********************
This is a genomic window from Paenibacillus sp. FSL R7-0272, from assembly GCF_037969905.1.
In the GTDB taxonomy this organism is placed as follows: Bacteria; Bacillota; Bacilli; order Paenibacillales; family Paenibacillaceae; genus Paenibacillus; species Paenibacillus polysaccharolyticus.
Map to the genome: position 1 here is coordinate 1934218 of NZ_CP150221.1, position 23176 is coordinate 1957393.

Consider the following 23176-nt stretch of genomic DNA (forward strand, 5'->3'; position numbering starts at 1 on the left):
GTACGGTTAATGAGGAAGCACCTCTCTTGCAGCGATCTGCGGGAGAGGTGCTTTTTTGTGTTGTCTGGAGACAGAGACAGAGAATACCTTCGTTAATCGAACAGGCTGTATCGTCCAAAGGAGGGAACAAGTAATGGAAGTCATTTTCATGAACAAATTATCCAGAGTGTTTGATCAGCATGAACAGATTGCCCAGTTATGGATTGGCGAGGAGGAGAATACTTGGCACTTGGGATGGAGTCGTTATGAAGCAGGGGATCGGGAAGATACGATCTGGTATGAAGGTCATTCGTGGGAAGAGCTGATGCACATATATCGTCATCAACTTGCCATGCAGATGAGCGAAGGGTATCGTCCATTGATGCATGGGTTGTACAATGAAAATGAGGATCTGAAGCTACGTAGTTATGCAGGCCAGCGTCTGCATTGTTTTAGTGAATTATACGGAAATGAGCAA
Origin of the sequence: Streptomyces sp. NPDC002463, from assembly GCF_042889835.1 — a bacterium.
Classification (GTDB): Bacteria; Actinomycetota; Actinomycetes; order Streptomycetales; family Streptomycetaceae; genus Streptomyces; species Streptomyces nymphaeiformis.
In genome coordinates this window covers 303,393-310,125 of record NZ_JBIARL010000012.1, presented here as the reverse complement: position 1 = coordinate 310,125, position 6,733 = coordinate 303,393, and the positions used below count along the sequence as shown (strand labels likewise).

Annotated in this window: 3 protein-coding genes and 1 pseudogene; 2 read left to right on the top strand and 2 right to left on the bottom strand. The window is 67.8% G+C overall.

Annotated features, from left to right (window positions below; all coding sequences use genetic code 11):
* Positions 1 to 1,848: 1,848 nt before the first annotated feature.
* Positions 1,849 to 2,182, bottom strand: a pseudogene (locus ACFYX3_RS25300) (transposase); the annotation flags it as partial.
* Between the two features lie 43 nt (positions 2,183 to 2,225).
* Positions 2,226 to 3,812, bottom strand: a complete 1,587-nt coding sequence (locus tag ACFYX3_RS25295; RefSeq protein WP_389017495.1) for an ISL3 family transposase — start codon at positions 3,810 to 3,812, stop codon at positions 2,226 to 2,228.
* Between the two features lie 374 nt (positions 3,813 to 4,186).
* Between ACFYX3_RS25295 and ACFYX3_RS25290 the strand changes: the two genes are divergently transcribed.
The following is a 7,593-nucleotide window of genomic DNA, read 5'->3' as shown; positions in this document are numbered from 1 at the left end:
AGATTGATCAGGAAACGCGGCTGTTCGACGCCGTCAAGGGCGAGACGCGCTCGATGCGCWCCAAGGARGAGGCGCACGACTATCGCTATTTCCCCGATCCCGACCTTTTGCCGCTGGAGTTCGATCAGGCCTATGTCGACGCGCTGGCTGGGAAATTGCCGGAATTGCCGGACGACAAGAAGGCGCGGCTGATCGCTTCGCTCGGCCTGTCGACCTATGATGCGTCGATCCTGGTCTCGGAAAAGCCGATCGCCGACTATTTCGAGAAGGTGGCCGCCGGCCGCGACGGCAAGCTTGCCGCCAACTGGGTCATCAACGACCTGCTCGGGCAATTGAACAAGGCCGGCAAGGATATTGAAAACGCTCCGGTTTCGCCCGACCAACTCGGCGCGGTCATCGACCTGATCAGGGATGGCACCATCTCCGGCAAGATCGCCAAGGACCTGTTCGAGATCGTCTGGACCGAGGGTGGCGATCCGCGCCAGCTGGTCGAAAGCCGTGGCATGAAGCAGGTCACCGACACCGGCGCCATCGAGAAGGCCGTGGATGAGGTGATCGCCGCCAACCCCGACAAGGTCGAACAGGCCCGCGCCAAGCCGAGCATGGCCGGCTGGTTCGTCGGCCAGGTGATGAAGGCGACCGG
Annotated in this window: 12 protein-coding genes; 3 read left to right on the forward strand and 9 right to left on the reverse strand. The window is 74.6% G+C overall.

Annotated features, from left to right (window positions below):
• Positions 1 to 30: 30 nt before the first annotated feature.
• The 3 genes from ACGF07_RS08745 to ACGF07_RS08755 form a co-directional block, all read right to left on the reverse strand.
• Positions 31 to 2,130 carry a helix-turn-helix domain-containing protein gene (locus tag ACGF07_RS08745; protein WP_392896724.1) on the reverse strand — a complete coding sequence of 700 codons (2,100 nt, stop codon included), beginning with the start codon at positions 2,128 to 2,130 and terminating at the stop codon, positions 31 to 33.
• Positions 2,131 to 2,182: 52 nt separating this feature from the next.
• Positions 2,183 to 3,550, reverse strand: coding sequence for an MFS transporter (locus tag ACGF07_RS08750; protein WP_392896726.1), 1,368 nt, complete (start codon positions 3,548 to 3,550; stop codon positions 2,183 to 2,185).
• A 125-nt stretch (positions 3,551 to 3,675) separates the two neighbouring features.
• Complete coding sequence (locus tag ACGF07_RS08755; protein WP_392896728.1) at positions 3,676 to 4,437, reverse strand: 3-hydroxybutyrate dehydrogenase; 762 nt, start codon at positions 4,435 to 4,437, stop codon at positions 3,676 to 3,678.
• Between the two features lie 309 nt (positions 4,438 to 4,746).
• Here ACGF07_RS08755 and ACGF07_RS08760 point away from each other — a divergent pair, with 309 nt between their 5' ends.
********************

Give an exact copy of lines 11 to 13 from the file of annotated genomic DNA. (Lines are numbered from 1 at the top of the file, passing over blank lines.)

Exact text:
* Positions 1 to 1,848: 1,848 nt before the first annotated feature.
* Positions 1,849 to 2,182, bottom strand: a pseudogene (locus ACFYX3_RS25300) (transposase); the annotation flags it as partial.
* Between the two features lie 43 nt (positions 2,183 to 2,225).